There have been recent occasions where banks have refused a witnessed certified document with the wording ‘appears to be a true copy’ rather requesting it state ‘is a true copy’.

Advice received from Department of Justice Training states: There is no legislation in WA which determines how to, or who can certify copies of documents. Generally it is accepted by custom that an ‘Authorised Person’ can certify a document as a copy.

The Information Fact sheet relating to Certifying Copies of Documents is proved as a guide which JPs can use, and in the majority of situations the wording “is a true copy” will not be questioned. Having said that there are some organisations who require a very specific wording to be used. Superannuation companies and banks appear to be those exceptions. There may even be differences between them. This underpins the need for a person certifying such a document, to carefully read the instructions to certifying person (if any). In the absence of any instruction, the onus is on the person presenting the document to the JP to ensure it is certified by the authorised person and using acceptable phrases. If a JP certifies such a document in good faith, in these circumstances there should be no comeback by the client on the JP. The organisation/entity receiving a document ultimately has sole discretion whether to accept the document or not.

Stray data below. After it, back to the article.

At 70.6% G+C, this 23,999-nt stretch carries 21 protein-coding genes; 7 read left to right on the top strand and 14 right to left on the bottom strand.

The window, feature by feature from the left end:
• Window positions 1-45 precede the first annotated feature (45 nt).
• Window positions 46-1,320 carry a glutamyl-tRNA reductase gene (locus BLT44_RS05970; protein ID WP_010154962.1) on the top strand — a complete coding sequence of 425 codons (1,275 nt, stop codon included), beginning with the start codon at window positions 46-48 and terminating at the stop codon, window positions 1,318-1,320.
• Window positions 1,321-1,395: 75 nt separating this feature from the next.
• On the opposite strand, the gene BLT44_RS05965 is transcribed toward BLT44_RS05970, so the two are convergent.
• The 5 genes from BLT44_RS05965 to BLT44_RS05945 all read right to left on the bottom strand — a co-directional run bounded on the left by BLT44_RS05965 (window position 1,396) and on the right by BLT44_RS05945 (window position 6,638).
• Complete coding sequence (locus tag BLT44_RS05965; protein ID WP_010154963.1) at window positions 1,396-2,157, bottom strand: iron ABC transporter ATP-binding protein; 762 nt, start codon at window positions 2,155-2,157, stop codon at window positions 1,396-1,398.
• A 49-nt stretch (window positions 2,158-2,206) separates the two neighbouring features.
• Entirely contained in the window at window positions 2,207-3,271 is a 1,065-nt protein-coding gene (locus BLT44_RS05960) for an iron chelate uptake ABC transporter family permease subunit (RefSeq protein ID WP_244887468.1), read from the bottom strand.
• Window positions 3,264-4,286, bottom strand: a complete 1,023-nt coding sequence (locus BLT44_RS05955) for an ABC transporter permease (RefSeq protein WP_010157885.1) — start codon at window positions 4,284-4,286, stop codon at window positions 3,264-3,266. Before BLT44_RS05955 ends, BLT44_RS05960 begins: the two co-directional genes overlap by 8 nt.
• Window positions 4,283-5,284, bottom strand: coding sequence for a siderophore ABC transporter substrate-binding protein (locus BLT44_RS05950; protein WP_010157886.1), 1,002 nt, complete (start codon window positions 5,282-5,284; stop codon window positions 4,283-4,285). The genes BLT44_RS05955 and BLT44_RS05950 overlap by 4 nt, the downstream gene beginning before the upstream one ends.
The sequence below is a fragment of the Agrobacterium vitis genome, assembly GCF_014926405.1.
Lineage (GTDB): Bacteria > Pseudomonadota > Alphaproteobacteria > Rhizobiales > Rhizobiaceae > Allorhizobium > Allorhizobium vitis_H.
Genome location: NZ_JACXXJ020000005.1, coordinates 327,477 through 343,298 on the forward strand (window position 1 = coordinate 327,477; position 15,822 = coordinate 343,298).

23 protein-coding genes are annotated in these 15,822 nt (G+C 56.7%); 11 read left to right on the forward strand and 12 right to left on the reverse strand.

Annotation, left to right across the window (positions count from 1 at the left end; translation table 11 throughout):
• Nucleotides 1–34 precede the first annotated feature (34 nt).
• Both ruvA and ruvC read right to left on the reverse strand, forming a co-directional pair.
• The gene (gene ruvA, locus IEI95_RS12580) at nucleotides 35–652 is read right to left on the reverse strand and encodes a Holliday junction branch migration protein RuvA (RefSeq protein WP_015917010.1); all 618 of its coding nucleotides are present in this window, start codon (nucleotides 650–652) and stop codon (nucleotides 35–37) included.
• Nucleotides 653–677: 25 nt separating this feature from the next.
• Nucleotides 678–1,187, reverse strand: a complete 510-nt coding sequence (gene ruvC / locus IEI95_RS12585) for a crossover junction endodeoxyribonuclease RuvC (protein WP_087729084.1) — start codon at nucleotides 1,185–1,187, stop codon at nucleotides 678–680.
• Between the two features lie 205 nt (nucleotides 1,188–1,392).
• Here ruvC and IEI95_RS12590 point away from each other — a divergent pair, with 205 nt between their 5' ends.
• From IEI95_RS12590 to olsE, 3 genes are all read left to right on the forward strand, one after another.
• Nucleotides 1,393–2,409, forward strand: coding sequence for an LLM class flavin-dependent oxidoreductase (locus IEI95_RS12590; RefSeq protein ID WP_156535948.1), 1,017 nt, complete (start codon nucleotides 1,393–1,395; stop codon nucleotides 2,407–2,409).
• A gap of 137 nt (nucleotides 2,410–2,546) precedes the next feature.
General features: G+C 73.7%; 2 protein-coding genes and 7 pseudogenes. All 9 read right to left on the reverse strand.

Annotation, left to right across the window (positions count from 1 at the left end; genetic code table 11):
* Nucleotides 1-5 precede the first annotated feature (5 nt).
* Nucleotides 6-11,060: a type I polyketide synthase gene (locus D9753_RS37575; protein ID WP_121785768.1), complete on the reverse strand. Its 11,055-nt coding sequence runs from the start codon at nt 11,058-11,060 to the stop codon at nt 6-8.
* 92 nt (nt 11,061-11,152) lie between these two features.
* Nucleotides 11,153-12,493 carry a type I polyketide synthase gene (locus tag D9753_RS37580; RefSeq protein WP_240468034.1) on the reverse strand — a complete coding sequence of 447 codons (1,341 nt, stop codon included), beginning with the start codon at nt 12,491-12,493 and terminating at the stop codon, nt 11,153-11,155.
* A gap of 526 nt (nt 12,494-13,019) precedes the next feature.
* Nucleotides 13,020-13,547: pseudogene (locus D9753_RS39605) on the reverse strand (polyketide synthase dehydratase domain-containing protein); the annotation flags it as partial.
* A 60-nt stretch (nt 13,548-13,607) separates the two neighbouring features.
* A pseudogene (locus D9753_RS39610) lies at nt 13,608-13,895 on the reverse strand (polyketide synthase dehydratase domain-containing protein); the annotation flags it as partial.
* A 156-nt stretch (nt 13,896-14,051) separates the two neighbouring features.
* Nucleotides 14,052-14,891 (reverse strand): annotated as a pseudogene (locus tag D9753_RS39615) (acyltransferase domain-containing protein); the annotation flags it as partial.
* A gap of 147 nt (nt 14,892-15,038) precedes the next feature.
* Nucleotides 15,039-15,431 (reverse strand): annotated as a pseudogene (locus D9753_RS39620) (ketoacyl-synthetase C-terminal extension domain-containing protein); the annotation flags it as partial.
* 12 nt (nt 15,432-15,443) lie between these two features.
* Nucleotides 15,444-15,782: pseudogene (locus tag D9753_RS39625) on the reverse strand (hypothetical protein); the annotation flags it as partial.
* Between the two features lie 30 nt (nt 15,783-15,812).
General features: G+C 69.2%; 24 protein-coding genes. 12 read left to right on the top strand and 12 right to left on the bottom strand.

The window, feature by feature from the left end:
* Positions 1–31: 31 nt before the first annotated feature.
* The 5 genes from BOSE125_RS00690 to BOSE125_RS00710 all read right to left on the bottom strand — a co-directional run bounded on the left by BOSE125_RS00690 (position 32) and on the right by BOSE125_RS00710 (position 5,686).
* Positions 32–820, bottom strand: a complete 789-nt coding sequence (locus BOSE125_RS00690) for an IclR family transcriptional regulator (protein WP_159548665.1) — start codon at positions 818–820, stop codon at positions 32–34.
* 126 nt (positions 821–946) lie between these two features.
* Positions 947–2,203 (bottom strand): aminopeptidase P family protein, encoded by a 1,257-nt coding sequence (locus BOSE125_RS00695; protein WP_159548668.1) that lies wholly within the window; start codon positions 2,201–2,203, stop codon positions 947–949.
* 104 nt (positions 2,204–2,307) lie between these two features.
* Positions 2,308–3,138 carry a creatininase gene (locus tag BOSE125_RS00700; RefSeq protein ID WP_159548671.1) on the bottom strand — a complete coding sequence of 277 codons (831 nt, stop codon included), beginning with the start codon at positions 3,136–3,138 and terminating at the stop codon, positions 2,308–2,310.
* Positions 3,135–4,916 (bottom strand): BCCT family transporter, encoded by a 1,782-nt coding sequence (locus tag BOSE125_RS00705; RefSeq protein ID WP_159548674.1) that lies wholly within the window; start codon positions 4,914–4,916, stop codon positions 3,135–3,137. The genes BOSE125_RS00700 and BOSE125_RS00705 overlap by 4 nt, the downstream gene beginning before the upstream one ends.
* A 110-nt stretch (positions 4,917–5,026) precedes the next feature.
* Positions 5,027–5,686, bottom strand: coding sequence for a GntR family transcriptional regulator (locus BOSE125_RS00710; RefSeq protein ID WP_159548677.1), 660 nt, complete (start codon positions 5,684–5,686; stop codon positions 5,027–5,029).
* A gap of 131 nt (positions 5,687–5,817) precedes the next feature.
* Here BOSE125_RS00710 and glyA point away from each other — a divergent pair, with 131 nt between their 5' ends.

To avoid having ‘certified copies’ return by disgruntled clients could we draw your attention to the possibility that some institutions have set policies in relation to required wording.